Lesson #1 of my Ireland trip: If you ever go to Ireland, be aware-- the Irish are watching how you drink your Guinness, and they are judging you for it.
Day 1 of my Irish Extravaganza was one of the longest days of my life, both literally (it kind of stretched on for 48 hours) and figuratively. My mother put me in the security line at Logan Airport around 3:00 PM EST on Friday and my histamines promptly revved to life, for no reason I could understand. Benadryl didn't seem to help, and I spent all of the flight to New York and much of the flight to Dublin sneezing uncontrollably. After a couple of hours my nose was raw and red, and even after I stopped sneezing it continued to run, so I had the good fortune of entering Ireland continually wiping my red, raw nose and looking much like a cocaine addict. Other than allergies, my flight went swimmingly. Waiting to board in JFK I chatted with an Irish woman waiting to go home and see family, my first encounter with the famous Irish friendliness. The over-sea flight was nowhere near full, so I had my own two-seat row and was able to stretch out a little and get a few hours of sleep.
I'm not sure why, but I had somehow expected that it would be at least a little bit light when we arrived in Dublin. However, we arrived around 6:30 AM GMT (half an hour early after leaving 45 minutes late...huh?) and it was finally beginning to get light as I emerged from customs an hour and a half later. There I encountered my first bout of culture shock. I had agreed to call Emily to let her know I would be catching the train to the Trinity gates, but I had no idea how many of the digits from the number I dialed in the states would apply in country. It took me a full four tries staring down the public phone before she sleepily answered, and then I set out to find the AirCoach, another confusing feat.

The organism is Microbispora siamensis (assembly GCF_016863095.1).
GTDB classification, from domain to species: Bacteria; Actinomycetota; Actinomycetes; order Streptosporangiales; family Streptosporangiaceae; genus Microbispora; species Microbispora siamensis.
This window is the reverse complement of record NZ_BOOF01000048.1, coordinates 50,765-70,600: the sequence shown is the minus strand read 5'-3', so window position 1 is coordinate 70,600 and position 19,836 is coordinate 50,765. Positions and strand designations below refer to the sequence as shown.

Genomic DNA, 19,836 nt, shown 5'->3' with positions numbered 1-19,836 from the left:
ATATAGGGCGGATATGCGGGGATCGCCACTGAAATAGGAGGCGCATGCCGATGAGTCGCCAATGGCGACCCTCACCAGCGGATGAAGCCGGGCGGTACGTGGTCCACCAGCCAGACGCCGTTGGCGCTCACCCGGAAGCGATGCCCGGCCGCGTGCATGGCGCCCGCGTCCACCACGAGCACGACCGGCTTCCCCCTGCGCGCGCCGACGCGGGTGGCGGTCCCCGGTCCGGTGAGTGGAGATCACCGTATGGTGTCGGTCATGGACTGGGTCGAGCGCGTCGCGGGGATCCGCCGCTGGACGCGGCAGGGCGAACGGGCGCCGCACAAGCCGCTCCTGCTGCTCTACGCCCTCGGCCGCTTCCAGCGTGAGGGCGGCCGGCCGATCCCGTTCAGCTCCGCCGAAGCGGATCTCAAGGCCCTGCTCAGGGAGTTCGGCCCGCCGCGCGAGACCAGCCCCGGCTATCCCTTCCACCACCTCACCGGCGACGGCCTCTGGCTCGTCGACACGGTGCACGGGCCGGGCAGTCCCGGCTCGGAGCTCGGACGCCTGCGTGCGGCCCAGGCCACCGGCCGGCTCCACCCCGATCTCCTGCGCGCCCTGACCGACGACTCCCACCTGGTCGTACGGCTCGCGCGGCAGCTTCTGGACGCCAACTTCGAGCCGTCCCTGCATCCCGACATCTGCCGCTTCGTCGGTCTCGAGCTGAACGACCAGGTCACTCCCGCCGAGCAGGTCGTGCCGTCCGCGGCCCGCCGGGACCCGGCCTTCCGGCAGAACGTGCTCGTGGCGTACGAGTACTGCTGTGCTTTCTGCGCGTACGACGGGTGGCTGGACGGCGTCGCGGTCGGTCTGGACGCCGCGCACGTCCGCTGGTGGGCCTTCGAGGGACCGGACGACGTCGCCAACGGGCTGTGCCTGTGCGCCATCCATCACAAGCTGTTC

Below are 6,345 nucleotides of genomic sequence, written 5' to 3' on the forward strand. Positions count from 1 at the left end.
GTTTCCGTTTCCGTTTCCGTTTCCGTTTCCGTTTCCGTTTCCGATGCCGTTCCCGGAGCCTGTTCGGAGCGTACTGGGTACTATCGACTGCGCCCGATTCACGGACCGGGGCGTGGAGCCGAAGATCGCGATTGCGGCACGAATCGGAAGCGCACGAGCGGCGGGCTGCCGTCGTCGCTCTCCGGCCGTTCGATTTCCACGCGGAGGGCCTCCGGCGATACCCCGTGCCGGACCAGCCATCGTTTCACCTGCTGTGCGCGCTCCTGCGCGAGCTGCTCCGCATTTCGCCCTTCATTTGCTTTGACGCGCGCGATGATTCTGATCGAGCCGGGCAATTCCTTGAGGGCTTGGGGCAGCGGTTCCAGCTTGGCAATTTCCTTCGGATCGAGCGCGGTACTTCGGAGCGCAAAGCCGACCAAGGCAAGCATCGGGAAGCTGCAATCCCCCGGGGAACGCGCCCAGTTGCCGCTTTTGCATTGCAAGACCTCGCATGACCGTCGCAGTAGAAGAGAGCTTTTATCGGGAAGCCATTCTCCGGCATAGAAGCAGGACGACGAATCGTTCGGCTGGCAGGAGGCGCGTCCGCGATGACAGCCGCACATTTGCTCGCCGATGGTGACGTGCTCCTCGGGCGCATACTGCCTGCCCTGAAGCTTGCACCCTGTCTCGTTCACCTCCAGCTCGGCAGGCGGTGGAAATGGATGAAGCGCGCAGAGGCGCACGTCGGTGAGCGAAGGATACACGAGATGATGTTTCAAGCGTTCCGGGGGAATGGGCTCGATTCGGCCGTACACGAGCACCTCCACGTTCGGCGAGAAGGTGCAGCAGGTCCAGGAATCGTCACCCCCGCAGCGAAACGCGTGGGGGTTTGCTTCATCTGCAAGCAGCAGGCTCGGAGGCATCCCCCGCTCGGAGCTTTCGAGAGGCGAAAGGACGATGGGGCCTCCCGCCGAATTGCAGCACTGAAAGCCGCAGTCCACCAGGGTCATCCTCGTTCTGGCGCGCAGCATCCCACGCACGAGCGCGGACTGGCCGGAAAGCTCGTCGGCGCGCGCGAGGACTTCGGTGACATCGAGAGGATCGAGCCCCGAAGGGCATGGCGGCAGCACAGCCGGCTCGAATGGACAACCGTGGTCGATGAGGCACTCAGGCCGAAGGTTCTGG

I met Emily in front of the Trinity University gates, and we walked the fifteen minutes to her flat, which is in the famous area of Merrion Square. It's quite remarkable that Emily's program placed her in this area, which is all Georgian townhouses, very posh (pictures will follow once I am stateside.) We ate some (homemade!) banana bread and got me coffee and then set out into the Dublin morning, wandering around the city for what turned out to be almost 4 hours. I barely noticed-- I was too busy the accents, the mix of more modern and older architecture, local and internatioanl flavors, just all the difference around me. We walked around Trinity, down Grafton Street (a pedestrian shopping district,) and up to Dublin Castle, then stopped for a brunch-like meal at The Queen of Tarts, a positively adorable coffee shop across from the castle where everything was red. At one point I was telling Emily about the bevy of drug issues that seem to crop up in Belmont and the chatter in the cafe got quiet as I uttered the words "underage prostitution and cocaine ring." The couple sitting next to us and who had been shooting us curious looks dissolved into laughter. It was awkwardly hilarious.